However, the international pressure became too much to bear. Consequently, many of these groups were officially banned by Islamabad, and thus were forced to go underground and operate under different names. It became a game of smoke and mirrors. Every now and then a militant leader would be placed under house arrest and then released a few days later. Militant groups would be officially condemned on television while their workers continued to collect donations under different guises. While the Musharraf regime kept up appearances with the West, it felt impelled to maintain a working relationship with the MMA for its political survival. It also continued its linkages with the numerous politico-religious militant groupings in pursuit of its strategy for Afghanistan and India.

The MMA’s policy of providing succour to religious militancy, combined with Musharraf’s strategy of benign indifference, at best, towards the Taliban and Kashmiri militants, led to a perfect jihadi storm. Provided freedom, the militant groups gained momentum and developed linkages with each other and in some cases with Al Qaeda itself.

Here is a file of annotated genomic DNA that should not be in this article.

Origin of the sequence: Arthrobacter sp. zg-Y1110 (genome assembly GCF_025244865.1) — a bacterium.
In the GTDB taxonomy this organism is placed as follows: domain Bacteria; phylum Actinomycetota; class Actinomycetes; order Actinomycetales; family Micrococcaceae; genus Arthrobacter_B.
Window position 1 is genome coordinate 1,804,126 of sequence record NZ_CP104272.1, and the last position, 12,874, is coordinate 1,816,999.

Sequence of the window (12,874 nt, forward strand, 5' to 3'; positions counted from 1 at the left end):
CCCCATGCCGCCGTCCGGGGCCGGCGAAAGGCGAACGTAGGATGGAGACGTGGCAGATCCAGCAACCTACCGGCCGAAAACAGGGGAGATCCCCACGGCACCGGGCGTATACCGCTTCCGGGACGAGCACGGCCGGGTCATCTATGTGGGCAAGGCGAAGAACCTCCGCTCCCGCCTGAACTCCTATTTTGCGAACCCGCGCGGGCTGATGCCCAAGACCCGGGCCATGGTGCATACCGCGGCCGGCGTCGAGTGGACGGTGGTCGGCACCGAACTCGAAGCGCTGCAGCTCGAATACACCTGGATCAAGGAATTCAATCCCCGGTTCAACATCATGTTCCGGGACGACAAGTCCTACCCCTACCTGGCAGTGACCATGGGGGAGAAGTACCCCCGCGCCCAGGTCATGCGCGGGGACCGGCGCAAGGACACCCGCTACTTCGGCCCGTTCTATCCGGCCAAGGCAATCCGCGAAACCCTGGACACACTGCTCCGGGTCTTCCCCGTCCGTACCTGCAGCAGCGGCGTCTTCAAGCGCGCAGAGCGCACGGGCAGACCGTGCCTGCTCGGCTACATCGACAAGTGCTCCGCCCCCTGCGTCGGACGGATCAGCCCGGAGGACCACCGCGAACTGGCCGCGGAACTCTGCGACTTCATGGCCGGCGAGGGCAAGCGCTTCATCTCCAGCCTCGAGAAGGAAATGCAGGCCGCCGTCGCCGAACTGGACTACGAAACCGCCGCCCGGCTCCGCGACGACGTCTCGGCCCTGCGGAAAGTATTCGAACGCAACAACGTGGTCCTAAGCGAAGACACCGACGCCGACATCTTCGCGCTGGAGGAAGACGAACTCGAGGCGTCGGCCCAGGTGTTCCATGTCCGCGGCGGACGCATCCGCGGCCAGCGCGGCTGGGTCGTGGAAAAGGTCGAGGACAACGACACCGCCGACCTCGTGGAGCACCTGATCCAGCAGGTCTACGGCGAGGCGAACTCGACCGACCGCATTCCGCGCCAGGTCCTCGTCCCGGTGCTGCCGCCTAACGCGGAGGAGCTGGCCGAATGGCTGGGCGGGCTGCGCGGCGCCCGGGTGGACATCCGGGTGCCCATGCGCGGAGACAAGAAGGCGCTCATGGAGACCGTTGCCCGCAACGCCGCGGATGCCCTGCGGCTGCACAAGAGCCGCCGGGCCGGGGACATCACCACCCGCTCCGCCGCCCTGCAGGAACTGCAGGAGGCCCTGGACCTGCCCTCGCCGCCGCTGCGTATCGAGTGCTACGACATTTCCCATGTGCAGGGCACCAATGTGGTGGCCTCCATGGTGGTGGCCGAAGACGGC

Soon the Taliban, with its new allies, spread its tentacles from Waziristan to the rest of Fata and later to Swat and beyond. Moreover, some of the militant groupings active in Kashmir had by now joined up with these transnational jihadist forces. Talibanisation had begun in earnest.

The Taliban crisis is a direct result of Musharraf’s legacy. For self-preservation he deliberately weakened the secular political structure, replacing it with a political environment which proved extremely conducive for religio-political militant groups that now threaten the existence of Jinnah’s Pakistan — ironically created as a refuge for the subcontinent’s Muslims.

It is time for a rethink. In this post-Musharraf scenario one can appreciate our security establishment’s preoccupation with external threats; that is their job after all. Nonetheless, why relentlessly pursue a policy to defend Pakistan externally which may, in itself, ultimately lead to the country’s destruction from within? Yes, hostility from neighbouring countries is a disturbing reality. But need we continue with a bungled policy which has led to destruction from within and failure without; Afghanistan remains a troubled dream and Kashmir a hopeless mirage.